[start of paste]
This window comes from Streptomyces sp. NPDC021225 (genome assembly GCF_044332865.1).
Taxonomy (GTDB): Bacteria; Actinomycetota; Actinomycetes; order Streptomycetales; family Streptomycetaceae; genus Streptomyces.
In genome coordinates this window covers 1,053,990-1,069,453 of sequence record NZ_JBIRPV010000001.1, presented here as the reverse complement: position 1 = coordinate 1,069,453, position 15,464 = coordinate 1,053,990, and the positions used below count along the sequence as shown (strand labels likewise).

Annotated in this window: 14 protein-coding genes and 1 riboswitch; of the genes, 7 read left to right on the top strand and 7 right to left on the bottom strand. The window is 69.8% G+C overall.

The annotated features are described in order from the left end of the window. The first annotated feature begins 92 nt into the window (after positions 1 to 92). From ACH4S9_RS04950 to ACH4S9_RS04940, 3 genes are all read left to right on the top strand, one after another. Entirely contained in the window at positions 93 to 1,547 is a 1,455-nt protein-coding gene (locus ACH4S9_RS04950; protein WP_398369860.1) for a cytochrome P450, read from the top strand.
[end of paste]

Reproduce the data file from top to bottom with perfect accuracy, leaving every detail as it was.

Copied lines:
This window comes from Streptomyces sp. NPDC021225 (genome assembly GCF_044332865.1).
Taxonomy (GTDB): Bacteria; Actinomycetota; Actinomycetes; order Streptomycetales; family Streptomycetaceae; genus Streptomyces.
In genome coordinates this window covers 1,053,990-1,069,453 of sequence record NZ_JBIRPV010000001.1, presented here as the reverse complement: position 1 = coordinate 1,069,453, position 15,464 = coordinate 1,053,990, and the positions used below count along the sequence as shown (strand labels likewise).

Annotated in this window: 14 protein-coding genes and 1 riboswitch; of the genes, 7 read left to right on the top strand and 7 right to left on the bottom strand. The window is 69.8% G+C overall.

The annotated features are described in order from the left end of the window. The first annotated feature begins 92 nt into the window (after positions 1 to 92). From ACH4S9_RS04950 to ACH4S9_RS04940, 3 genes are all read left to right on the top strand, one after another. Entirely contained in the window at positions 93 to 1,547 is a 1,455-nt protein-coding gene (locus ACH4S9_RS04950; protein WP_398369860.1) for a cytochrome P450, read from the top strand.